Close encounter: Near stellar flyby.

A Cosmic Close Shave ... 70,000 Years Ago

A Cosmic Close Shave ... 70,000 Years Ago

Bad Astronomy
The entire universe in blog form
Feb. 19 2015 7:00 AM

Close Encounter of the Stellar Kind

Red and Brown dwarf binary system
70,000 years ago, a binary star gave our solar system a decently close shave. From their point of view, the Sun would've been a very bright star, shown on the left in this artwork.

Drawing by Michael Osadciw/University of Rochester

Seventy thousand years ago, a pair of stars gave our solar system a close shave. But if you had been around for it, you wouldn’t even have noticed.

Phil Plait Phil Plait

Phil Plait writes Slate’s Bad Astronomy blog and is an astronomer, public speaker, science evangelizer, and author of Death From the Skies!  

The stars are a part of a binary system found by astronomer Ralf-Dieter Scholz in a sky survey taken by NASA’s WISE observatory. They’re currently about 20 light-years away, and moving away from us at a speed of about 80 kilometers per second.


The interesting thing is that astronomers carefully measured the stars’ sideways motion across the sky, what we call the proper motion, and found it to be very small. That means the stars are heading almost directly away from us … so sometime in the past they must have been much closer!

Eighty kps is pretty fast—2.5 billion kilometers per year, or roughly a light-year every 4,000 years. When you do the math carefully, it turns out these stars passed us just 70,000 years ago!

The exact distance at which they blew by us is harder to tell due to uncertainties in their motion, but the best estimate is that they were about 0.8 light-years away—far closer than the current nearest star, Proxima Centauri, which is 4.2 light-years away. On a galactic scale, that’s really dang close.

Weirdly, though, if you had been standing on Earth, you wouldn’t have seen them. Both stars are intrinsically very faint. The bigger of the two is classified as an M9, barely a star at all. If it were much smaller it wouldn’t have enough mass to fuse hydrogen into helium in its core, the defining characteristic of a star (more or less). The other is an even dinkier brown dwarf, not really big enough to be a star but still far more massive than a planet.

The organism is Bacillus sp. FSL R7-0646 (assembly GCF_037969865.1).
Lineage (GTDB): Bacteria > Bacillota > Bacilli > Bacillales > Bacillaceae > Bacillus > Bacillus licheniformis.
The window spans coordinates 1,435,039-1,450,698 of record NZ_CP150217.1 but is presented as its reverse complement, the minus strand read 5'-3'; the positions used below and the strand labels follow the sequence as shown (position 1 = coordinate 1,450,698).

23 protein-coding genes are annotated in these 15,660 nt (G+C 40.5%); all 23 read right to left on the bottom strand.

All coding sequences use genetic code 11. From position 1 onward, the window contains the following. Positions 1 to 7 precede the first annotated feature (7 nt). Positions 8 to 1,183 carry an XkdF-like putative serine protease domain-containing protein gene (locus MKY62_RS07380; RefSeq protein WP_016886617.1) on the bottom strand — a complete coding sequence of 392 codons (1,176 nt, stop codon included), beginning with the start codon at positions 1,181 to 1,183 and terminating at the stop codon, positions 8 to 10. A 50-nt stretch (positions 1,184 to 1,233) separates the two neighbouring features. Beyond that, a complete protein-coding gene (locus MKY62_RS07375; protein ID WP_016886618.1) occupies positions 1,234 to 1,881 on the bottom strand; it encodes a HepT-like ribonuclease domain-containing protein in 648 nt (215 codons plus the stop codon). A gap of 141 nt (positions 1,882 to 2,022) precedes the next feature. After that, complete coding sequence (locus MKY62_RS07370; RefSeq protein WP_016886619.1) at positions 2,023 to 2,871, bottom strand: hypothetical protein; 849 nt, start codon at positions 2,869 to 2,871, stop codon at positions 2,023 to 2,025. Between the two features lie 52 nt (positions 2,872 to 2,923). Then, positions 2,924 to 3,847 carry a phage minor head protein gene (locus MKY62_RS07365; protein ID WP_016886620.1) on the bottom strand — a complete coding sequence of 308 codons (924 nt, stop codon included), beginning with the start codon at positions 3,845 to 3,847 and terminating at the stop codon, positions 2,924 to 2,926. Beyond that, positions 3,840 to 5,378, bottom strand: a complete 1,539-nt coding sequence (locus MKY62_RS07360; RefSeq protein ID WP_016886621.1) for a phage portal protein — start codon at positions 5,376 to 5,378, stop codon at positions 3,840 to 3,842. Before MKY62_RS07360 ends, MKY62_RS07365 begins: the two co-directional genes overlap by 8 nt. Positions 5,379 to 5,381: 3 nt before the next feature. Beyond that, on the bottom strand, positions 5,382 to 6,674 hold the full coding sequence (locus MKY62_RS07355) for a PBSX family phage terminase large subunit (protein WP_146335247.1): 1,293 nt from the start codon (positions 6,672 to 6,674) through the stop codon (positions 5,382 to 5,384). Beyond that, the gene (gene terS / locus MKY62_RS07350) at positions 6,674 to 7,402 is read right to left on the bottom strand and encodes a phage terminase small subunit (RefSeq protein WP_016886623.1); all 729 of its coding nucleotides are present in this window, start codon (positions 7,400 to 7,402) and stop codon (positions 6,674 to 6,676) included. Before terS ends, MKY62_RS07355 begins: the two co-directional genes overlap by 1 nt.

Together, they only manage to shine at a meager magnitude of 18.3—the dimmest star you can see with your naked eye is still over 60,000 times brighter! And even 70,000 years ago when they passed us they still would’ve been too faint to see by naked eye.

flare star
Many low mass stars produce megaflares; this drawing depicts DG Cvn undergoing one, and it's coincidentally a low mass binary as well.

Photo by NASA's Goddard Space Flight Center/S. Wiessinger

Interestingly, the bigger of the two is what we call a flare star: It’s magnetically active, and can have surface eruptions like solar flares, but far more powerful. These explosions can be big enough that briefly, for a few hours or so at a time, the star would’ve been naked eye visible.

I’ll note that it’s not like these two stars whizzed past us like a starship in a movie; even at their velocity they would’ve been relatively close for centuries. I have to wonder if any prehistoric people saw a flare from the star, and wondered where that new point of light in the sky came from … ? But then, they may have had more immediate problems on their minds.

You might think it’s kinda funny we’ve never seen these stars before. They are faint, which makes them more difficult to spot, and they also happen to be in a part of the sky lousy with stars, near the plane of our galaxy. They were hiding in plain sight.

And one final note. Uncertainties in the distance at closest approach means that it’s entirely possible these stars got close enough to very slightly influence our solar system gravitationally; specifically, the Oort Cloud, the huge spherical cloud of giant icy chunks of material orbiting the Sun way, way past Neptune. The gravity of the stars could have disturbed the orbits of these far-flung cometary bodies, dropping them in toward the inner solar system … and us.

But before you panic, note that the time it takes to fall from that distance is about 2 million years! So if we’re going to experience a hail of death from deep space, we have another 1,930,000 years to go. I’m OK with that.